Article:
School board staff goes red for American Heart Month

Published 3:15 pm Wednesday, February 14, 2024

By Haley Mitchell Godwin

Staff members at the Crenshaw County Public Schools Central Office dressed in red on Feb. 1 in observance of National Wear Red Day. The initiative, held on the first Friday of February, aims to raise awareness about heart disease, the leading cause of death among women in the United States.

Superintendent Dodd Hawthorne said that although wearing red is a small gesture when it comes to raising awareness about heart disease, he is proud of the office staff for their steadfast support of American Heart Month. 

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“Crenshaw County Schools is proud to play a small part in bringing awareness to heart disease,” Hawthorne said. “As Superintendent, I’m proud to work with such a great group of people that take the initiative to bring awareness to such a terrible disease that impacts so many people.”

Although heart disease can be crippling for both males and females, women are more likely to have atypical symptoms, like shortness of breath or chest pressure, which is easier to ignore. According to the American Heart Association, the inside of the body doesn’t have as many nerves as the skin and symptoms of heart disease, especially in women, can be disguised as reflux or other issues.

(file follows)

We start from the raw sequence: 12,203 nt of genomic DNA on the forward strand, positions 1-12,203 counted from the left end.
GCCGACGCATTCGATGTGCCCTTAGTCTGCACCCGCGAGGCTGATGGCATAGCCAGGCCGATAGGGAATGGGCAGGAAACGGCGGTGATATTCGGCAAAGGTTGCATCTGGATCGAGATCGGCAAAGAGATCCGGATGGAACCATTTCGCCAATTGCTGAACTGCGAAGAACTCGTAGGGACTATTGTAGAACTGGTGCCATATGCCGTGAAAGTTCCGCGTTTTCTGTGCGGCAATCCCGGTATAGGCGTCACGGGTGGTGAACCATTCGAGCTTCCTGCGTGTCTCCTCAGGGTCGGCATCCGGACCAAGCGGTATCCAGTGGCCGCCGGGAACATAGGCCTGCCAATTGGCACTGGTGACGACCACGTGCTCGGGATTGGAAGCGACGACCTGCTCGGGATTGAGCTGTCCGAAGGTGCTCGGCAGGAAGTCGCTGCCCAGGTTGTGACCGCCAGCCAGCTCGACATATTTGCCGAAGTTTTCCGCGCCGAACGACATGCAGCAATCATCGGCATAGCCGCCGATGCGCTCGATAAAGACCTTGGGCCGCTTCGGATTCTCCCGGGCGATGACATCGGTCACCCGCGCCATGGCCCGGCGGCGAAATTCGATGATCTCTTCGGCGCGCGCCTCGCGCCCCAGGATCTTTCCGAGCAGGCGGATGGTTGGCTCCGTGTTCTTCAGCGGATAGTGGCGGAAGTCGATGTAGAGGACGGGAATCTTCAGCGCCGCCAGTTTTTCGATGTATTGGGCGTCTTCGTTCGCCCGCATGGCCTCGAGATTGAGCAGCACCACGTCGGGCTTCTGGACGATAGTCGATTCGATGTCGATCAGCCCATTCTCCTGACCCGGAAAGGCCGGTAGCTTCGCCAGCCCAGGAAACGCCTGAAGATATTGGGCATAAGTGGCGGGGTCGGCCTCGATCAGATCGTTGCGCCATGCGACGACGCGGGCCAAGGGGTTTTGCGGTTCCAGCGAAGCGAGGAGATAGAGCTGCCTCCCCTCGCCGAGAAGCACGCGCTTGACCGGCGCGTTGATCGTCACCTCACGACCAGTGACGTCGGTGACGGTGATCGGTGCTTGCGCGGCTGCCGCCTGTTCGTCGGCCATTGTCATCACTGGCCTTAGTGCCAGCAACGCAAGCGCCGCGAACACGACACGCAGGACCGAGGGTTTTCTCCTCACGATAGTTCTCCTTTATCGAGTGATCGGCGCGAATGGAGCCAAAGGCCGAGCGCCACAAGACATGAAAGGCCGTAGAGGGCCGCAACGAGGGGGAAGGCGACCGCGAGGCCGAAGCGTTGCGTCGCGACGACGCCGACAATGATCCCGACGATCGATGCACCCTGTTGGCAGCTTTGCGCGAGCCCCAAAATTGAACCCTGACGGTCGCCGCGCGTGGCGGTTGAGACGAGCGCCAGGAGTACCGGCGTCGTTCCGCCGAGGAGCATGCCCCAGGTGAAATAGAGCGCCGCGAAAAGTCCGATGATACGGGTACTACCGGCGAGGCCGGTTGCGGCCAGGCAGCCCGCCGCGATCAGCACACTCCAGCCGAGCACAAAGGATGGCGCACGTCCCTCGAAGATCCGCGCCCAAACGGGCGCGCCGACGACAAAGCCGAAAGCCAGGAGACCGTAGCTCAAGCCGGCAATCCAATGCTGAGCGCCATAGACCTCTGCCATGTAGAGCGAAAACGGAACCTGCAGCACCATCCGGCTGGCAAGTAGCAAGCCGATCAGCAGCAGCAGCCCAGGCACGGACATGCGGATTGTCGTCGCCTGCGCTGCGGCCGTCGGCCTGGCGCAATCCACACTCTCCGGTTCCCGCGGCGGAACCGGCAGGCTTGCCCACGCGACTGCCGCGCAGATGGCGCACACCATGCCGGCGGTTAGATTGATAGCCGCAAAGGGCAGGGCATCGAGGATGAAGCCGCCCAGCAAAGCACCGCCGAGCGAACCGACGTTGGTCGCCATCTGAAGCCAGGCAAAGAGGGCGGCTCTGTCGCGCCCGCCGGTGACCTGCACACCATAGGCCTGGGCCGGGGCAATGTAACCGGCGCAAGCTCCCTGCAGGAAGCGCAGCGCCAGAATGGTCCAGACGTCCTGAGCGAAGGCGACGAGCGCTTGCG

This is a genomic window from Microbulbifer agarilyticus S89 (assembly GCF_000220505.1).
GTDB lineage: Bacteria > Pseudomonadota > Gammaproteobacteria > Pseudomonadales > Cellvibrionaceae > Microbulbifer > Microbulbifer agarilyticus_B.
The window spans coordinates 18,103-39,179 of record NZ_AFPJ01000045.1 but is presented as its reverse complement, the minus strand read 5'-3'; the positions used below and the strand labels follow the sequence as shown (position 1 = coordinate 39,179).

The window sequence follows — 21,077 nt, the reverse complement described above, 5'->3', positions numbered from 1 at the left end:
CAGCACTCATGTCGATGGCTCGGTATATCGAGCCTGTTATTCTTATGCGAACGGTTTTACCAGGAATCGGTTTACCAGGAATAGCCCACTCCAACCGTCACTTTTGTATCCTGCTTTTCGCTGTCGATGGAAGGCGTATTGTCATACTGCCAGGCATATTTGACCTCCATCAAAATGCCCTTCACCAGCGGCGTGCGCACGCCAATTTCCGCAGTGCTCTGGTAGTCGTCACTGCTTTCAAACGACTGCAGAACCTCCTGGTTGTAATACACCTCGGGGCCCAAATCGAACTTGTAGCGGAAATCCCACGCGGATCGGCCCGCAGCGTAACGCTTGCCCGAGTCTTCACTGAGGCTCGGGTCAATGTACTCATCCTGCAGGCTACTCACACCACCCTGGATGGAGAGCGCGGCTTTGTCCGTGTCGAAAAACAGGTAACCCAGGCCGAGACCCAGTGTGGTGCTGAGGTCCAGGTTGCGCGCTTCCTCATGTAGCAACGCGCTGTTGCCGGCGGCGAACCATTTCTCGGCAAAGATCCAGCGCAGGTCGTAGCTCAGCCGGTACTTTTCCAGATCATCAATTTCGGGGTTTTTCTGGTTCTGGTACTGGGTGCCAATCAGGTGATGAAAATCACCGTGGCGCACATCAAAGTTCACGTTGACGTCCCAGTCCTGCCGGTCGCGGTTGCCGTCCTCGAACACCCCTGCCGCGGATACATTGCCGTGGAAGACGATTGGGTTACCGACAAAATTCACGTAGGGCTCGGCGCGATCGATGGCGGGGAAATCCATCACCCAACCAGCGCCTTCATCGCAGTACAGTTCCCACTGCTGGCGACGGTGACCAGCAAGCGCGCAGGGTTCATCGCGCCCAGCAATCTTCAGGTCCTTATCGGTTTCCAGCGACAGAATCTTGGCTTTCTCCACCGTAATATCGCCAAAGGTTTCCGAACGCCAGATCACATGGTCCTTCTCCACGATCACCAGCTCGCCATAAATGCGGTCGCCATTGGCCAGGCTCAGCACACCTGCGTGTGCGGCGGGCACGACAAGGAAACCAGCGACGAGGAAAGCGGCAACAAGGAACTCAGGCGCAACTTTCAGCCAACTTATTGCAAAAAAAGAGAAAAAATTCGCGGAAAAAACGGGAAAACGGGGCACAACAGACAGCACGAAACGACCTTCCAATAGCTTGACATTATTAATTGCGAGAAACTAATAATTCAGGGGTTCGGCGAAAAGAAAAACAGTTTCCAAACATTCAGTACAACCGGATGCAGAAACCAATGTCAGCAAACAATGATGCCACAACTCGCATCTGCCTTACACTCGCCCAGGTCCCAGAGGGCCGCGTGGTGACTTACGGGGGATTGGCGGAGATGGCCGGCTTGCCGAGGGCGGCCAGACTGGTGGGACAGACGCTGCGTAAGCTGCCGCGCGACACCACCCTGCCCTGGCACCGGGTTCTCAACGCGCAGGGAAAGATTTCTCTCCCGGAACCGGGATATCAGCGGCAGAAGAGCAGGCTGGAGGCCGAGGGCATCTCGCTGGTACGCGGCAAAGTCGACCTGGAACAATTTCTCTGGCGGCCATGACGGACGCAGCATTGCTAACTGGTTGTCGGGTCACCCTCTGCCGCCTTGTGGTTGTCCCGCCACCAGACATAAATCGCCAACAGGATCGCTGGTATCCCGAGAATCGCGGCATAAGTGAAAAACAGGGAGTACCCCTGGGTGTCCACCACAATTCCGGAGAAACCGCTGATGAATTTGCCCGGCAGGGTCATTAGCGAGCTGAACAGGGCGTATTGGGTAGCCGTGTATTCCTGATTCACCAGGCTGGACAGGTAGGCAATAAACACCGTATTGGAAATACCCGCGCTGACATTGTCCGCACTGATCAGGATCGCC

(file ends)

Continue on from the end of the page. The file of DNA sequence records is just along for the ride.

The American Heart Association reports that every minute someone is in cardiac arrest their survival rate drops by 10%. Brantley Rescue captain Syliva Odom-Davis said that if CPR isn’t being performed on a cardiac arrest victim when paramedics arrive, the chances of survival drop significantly.

“Early CPR definitely saves lives, and I would encourage everyone of all ages to learn the proper method for CPR,” Odom-Davis said. “It only takes four to six minutes for the brain to begin to die after cardiac arrest begins, but it could take up to 10 minutes for help to arrive depending on where you are. Any health care provider would be able to get you in touch with a CPR Instructor, and training only takes about two hours.”

Heart disease has been the leading cause of death in the United States since 1950 and according to Dr. Charles Tompkins, Alabama is among the states with the highest incidence of heart disease. 

“Our bodies often send us warning signs of heart trouble,” Tompkins said. “These include chest pain, shortness of breath, heart palpitations, dizziness and loss of consciousness. If such symptoms develop, it is vitally important that you seek prompt medical attention because failure to do so may be fatal. The good news is that heart disease is largely preventable through maintaining a healthy lifestyle. Don’t wait, your life may depend on it. And remember, a healthy heart makes for a happy life.”

According to Tompkins, being proactive is the best weapon against heart disease. Tompkins defined a heart-healthy lifestyle as one that involves maintaining a balanced diet, engaging in regular physical activity,maintaining a healthy weight, managing stress, avoiding tobacco use, drinking alcohol only in moderation, controlling blood pressure and cholesterol levels. Tomkins added that regular check-ups with healthcare providers are crucial for monitoring and maintaining heart health.

For more information about heart disease and preventative measures, individuals can visit reputable sources such as the American Heart Association’s website at The American Heart Association offers a wealth of resources, including educational materials, tips on heart-healthy living, and information on recognizing the signs of heart-related issues.